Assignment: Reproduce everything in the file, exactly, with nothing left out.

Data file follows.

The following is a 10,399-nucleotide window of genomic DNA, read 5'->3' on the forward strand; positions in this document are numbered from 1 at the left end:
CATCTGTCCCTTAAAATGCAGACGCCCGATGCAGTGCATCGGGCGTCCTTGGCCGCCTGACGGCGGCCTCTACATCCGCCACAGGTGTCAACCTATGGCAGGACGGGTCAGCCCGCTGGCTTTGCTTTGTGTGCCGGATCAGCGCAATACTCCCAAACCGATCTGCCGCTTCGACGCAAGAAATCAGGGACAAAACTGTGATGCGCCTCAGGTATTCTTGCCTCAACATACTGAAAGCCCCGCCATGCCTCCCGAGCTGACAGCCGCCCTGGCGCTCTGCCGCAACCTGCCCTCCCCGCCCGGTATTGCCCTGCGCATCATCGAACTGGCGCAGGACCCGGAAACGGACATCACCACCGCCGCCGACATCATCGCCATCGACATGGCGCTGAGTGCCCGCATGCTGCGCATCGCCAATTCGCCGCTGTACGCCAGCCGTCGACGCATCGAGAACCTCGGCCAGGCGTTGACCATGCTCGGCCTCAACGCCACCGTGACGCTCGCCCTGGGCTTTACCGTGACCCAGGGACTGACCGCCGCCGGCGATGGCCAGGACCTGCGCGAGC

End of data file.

The following is a 10,399-nucleotide window of genomic DNA, read 5'->3' on the forward strand; positions in this document are numbered from 1 at the left end:
CATCTGTCCCTTAAAATGCAGACGCCCGATGCAGTGCATCGGGCGTCCTTGGCCGCCTGACGGCGGCCTCTACATCCGCCACAGGTGTCAACCTATGGCAGGACGGGTCAGCCCGCTGGCTTTGCTTTGTGTGCCGGATCAGCGCAATACTCCCAAACCGATCTGCCGCTTCGACGCAAGAAATCAGGGACAAAACTGTGATGCGCCTCAGGTATTCTTGCCTCAACATACTGAAAGCCCCGCCATGCCTCCCGAGCTGACAGCCGCCCTGGCGCTCTGCCGCAACCTGCCCTCCCCGCCCGGTATTGCCCTGCGCATCATCGAACTGGCGCAGGACCCGGAAACGGACATCACCACCGCCGCCGACATCATCGCCATCGACATGGCGCTGAGTGCCCGCATGCTGCGCATCGCCAATTCGCCGCTGTACGCCAGCCGTCGACGCATCGAGAACCTCGGCCAGGCGTTGACCATGCTCGGCCTCAACGCCACCGTGACGCTCGCCCTGGGCTTTACCGTGACCCAGGGACTGACCGCCGCCGGCGATGGCCAGGACCTGCGCGAGC